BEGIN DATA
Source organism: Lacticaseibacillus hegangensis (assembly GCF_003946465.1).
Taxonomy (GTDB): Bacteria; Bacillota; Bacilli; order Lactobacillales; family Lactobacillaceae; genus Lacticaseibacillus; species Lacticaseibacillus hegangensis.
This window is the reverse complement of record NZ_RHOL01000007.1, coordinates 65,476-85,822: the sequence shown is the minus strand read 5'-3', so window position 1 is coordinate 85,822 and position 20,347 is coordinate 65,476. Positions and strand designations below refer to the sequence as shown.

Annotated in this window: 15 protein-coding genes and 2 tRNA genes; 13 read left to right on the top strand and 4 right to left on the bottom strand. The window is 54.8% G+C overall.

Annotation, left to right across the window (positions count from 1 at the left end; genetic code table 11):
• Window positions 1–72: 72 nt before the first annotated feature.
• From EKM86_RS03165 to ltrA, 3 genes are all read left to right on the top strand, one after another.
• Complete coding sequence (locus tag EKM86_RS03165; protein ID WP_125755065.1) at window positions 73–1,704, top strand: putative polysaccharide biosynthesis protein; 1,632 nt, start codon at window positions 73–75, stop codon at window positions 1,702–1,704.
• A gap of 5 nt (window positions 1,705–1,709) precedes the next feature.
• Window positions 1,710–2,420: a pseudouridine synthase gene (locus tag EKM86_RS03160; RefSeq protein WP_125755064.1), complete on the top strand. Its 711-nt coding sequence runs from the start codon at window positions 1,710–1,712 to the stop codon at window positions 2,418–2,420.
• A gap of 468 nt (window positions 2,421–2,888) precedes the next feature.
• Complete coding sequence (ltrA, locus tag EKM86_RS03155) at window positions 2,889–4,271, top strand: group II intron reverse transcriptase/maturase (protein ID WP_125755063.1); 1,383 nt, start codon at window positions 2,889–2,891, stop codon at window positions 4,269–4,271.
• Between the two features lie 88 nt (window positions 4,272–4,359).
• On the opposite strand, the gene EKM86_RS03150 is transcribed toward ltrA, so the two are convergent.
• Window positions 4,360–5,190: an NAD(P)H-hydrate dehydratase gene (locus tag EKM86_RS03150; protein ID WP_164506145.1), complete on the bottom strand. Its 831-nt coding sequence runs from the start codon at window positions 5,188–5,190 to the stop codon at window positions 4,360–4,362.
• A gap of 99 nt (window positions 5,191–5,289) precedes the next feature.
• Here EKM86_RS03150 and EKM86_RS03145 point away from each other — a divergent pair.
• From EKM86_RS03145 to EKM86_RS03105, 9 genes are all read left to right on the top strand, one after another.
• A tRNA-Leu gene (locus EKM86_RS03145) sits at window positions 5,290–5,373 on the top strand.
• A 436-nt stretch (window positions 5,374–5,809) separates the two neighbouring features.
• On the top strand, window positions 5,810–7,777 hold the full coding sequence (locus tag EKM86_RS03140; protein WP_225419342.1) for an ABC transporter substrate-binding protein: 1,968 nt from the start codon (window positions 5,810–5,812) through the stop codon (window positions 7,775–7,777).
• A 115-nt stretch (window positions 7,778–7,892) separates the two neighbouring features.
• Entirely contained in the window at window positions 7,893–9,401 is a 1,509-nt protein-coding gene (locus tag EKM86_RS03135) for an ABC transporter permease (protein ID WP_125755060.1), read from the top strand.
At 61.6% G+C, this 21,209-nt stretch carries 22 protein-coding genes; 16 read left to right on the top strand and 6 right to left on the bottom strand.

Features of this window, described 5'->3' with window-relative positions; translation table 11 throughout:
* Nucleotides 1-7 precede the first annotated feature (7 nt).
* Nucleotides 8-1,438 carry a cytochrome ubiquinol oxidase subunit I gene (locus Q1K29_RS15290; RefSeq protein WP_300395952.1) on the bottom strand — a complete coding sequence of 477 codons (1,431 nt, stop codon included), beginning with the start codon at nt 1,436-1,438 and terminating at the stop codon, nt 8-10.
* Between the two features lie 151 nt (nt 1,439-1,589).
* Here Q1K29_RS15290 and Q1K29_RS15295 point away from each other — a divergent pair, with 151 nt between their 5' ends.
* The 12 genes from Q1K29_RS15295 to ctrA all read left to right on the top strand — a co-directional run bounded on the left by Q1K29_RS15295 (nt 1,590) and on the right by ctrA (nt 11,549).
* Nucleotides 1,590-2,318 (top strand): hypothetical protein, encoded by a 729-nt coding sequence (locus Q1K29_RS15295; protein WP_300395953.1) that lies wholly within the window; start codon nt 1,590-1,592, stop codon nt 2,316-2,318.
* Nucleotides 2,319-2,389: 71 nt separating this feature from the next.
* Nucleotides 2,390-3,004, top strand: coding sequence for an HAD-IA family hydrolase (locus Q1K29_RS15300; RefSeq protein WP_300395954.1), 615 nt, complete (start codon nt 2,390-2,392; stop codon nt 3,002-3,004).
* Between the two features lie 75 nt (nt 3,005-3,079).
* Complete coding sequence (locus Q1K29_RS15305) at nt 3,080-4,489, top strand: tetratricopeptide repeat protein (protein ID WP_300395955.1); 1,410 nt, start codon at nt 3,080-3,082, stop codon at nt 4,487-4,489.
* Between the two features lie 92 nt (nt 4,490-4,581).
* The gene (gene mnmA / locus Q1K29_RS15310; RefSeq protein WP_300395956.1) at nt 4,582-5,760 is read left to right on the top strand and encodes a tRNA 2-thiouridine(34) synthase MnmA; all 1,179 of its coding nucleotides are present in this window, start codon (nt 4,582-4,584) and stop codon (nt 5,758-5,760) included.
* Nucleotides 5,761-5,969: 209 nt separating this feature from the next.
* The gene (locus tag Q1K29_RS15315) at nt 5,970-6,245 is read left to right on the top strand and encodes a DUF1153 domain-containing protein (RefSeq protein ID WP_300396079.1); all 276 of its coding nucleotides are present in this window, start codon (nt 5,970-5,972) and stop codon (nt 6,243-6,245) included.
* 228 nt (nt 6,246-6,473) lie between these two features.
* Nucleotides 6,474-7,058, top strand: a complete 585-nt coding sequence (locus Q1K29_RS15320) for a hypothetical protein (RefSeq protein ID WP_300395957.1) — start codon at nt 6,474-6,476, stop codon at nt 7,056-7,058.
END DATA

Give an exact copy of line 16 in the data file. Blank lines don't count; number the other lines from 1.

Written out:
• A gap of 99 nt (window positions 5,191–5,289) precedes the next feature.